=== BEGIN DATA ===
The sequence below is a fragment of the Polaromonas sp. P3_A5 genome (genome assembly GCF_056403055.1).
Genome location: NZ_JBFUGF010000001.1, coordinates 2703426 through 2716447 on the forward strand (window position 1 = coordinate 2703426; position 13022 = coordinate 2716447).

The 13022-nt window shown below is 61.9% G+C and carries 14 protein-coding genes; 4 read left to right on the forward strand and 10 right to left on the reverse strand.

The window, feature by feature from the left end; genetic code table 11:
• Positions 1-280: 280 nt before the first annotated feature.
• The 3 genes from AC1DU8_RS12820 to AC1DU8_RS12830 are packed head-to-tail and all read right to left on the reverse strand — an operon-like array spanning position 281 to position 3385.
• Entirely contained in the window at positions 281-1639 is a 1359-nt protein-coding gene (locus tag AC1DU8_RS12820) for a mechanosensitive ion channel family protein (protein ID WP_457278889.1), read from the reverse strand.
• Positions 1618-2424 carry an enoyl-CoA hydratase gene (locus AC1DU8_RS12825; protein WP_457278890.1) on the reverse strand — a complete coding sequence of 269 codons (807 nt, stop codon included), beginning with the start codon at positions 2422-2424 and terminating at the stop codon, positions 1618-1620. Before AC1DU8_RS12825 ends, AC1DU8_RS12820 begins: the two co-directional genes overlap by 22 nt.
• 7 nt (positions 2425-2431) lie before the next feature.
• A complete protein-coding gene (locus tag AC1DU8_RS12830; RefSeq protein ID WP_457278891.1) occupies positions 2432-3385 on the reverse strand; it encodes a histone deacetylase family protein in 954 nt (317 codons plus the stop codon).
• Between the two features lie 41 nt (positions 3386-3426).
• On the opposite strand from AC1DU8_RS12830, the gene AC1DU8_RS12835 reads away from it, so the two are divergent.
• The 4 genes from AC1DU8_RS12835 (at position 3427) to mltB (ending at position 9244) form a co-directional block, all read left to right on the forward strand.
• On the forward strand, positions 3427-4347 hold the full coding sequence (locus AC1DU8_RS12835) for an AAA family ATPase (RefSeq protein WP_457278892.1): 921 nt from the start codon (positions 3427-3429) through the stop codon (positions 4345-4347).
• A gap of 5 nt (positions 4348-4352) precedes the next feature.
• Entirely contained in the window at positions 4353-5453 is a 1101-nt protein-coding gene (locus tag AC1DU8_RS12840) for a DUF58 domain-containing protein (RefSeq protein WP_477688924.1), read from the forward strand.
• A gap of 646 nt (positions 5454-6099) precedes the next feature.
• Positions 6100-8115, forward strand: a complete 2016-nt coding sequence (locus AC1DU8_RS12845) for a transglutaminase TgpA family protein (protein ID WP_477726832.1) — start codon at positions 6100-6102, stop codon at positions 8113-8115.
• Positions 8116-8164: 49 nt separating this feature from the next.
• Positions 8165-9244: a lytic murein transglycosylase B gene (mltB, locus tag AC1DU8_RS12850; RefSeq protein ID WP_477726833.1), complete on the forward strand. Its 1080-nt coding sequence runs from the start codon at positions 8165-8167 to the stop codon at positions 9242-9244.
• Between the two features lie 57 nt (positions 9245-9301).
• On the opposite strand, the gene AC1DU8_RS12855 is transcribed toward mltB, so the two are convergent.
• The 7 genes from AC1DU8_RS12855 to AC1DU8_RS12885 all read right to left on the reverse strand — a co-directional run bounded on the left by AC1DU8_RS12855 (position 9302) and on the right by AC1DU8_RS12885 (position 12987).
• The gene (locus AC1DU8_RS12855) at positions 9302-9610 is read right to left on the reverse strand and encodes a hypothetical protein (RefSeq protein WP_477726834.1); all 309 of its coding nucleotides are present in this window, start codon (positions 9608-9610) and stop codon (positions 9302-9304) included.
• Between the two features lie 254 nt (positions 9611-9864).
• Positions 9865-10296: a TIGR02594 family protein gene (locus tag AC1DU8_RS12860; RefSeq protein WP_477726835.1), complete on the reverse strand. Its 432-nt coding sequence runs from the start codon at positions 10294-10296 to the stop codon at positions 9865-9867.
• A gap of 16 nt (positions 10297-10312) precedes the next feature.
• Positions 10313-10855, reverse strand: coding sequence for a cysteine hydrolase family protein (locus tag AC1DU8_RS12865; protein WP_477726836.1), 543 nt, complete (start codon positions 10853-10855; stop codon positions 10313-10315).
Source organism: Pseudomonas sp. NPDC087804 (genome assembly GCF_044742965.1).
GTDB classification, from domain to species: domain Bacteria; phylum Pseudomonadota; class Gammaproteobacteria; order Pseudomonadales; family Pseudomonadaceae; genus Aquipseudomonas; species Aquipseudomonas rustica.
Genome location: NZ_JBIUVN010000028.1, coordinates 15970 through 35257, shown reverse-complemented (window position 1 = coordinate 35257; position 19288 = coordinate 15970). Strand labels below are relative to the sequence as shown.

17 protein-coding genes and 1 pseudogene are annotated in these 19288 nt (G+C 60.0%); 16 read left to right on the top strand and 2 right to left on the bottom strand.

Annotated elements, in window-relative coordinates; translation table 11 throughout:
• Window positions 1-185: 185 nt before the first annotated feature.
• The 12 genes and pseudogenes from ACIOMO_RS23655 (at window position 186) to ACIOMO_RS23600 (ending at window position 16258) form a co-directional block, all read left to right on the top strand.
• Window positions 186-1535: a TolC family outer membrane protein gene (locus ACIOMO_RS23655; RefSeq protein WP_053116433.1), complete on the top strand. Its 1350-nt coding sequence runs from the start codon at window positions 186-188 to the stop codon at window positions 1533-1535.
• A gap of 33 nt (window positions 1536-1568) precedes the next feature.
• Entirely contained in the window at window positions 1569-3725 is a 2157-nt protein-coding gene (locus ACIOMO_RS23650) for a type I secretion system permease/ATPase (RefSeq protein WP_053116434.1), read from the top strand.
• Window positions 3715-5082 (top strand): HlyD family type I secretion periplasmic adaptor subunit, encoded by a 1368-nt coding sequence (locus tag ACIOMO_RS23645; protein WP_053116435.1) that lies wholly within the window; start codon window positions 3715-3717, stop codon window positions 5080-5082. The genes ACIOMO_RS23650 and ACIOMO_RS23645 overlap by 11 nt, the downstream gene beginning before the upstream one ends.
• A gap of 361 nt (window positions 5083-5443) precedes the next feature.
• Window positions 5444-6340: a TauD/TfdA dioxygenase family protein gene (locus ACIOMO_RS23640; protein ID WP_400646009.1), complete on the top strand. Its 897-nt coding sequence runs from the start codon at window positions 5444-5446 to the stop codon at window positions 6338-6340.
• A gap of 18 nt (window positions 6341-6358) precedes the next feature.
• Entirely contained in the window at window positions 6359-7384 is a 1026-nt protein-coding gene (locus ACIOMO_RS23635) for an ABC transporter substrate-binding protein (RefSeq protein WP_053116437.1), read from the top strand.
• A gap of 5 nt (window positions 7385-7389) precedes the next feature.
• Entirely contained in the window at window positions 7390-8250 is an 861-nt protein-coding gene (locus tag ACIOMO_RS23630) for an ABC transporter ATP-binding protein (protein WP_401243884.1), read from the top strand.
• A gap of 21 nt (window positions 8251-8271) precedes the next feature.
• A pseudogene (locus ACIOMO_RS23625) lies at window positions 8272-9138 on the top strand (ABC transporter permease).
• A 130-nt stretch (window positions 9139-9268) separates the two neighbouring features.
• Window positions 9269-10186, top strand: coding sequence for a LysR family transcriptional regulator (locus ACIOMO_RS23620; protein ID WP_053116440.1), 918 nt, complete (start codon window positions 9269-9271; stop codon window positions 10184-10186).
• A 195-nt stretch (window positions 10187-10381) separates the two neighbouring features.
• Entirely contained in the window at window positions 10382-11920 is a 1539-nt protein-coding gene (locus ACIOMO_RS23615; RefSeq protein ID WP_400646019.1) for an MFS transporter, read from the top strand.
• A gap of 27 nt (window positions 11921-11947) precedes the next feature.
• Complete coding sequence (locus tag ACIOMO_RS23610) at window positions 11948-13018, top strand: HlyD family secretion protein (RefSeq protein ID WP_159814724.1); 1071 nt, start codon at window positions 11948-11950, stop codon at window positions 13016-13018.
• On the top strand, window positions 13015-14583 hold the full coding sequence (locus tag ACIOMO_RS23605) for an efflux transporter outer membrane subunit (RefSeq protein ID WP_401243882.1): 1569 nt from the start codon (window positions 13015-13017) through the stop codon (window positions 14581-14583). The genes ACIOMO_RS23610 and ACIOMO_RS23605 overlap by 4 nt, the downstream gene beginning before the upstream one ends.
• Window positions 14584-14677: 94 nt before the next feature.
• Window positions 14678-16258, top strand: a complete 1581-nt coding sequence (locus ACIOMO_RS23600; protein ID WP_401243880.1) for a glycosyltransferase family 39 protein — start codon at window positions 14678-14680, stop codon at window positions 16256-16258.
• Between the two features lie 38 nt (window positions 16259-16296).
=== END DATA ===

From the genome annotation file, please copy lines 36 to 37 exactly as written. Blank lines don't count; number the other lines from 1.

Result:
• Window positions 186-1535: a TolC family outer membrane protein gene (locus ACIOMO_RS23655; RefSeq protein WP_053116433.1), complete on the top strand. Its 1350-nt coding sequence runs from the start codon at window positions 186-188 to the stop codon at window positions 1533-1535.
• A gap of 33 nt (window positions 1536-1568) precedes the next feature.